Faith Matters: A lesson from defeating death

Into the light: Christ's death and resurrection together offer hope for us all.
Into the light: Christ's death and resurrection together offer hope for us all.

What is Christianity? This is the question that over a number of weeks I have tried to offer some answers to.

To understand only part of Christianity can be misleading. For a start, to only know God creates tells us nothing about his interest in us beyond the fact that God likes making things.

To speak only of human sin offers us little beyond despair. To speak of forgiveness is nice but if you don’t get how sinful you are, forgiveness will seem unnecessary. And if forgiveness is unnecessary then the death of Jesus Christ on a cross is emptied of significance.

But if we get the full picture and learn that Jesus Christ rises from the dead, then we may need to recalibrate.    

If Christianity is the religion of the sinner, it is because it is the religion of the saviour. Christianity doesn’t invite God into our world as though God can only be in the world with our permission.

Christianity teaches us that God made the world and by His creative permission we were given life in His world. Creation’s brilliance highlights God’s loving performance and the Bible makes clear that God’s assessment of His loved creation was that it was very good.

Of course, when God created humanity we were immediately made accountable to Him for our performance, for the lives we were given and for the way we live.

That reveals something of a problem that we, not God, have created. Christianity speaks to the self-evident truth we all know, that we are all rebellious and that we all sin. Sin is a push back against God’s good and loving intentions for us and no one needs to be taught how corrosive sin is. defeat death offers real clarity.

In truth, the problem humanity has created by sin is not creative but de-creative.  As such, Christianity speaks to the necessity of all humanity for forgiveness and more so to the goodness and love of God who offers it.

Love of course is costly but as Jesus said, “No greater love has a person than they lay down their life for a friend”. This is a Christian truth we often recite over our Anzac and Remembrance days. But Christianity speaks of the more extraordinary nature of this love in Jesus Christ. Jesus doesn’t lay down his life for friends, but for enemies in order to make us friends.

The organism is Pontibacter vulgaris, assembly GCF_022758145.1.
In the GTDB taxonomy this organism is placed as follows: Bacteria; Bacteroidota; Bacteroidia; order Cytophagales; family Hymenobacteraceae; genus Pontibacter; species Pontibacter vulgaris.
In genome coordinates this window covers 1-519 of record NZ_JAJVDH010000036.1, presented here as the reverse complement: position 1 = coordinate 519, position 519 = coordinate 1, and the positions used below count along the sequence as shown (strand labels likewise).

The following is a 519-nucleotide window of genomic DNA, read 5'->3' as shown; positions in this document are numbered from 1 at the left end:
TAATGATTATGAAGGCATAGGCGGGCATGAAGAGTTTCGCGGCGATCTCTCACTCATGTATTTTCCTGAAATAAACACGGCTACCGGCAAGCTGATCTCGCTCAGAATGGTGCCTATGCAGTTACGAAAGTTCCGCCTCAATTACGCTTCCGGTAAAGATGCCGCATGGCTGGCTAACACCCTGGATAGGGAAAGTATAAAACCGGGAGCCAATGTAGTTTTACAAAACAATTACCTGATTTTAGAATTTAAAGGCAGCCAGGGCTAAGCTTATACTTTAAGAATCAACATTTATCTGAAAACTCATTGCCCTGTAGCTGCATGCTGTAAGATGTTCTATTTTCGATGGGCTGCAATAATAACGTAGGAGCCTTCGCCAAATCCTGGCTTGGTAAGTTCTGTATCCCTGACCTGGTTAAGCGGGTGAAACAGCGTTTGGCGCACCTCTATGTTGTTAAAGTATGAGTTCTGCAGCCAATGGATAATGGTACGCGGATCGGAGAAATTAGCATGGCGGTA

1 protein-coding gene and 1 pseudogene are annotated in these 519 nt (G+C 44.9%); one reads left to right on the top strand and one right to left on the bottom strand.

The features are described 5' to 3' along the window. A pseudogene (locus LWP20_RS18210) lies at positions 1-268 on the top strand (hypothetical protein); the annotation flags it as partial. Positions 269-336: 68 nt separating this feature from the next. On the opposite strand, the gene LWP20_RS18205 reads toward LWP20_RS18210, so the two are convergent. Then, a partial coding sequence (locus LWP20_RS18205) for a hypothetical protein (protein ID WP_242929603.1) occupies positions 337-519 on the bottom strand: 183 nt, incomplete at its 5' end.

Now while the death of Jesus is central to Christianity, the thing that drives home the effectiveness of Jesus’ death on the cross is His resurrection. This is one of those moments when understanding only part of Christianity can be misleading and we must hold these two, death and resurrection, together.

Christianity teaches us that Jesus’ death on the cross was to deal with God’s rightful justice against our sin with a view to offering us forgiveness and reconciliation with God and the gift of eternal life.

How would we know, that in death, Jesus Christ accomplished such a miracle? Well in death alone you may never know, but to defeat death offers real clarity. The resurrection of Jesus points to his rule over life and death and it vindicates His claim to be Lord or King or Ruler over our lives.

The resurrection of Jesus is also the vindication of all that is promised in Christ for us. It is the crowning moment on a life laid down to make us God’s friends. It is God’s “YES” to Jesus sacrifice of love for us and God’s gracious and loving “YES” to the undeserving person who sins.

The resurrection of Jesus Christ from the dead tell us that God is satisfied that sin has been paid for, that forgiveness is freely available and that hope now springs eternal for those who make friends with God through Jesus Christ’s laying down of life for us.

What is Christianity? It’s good news!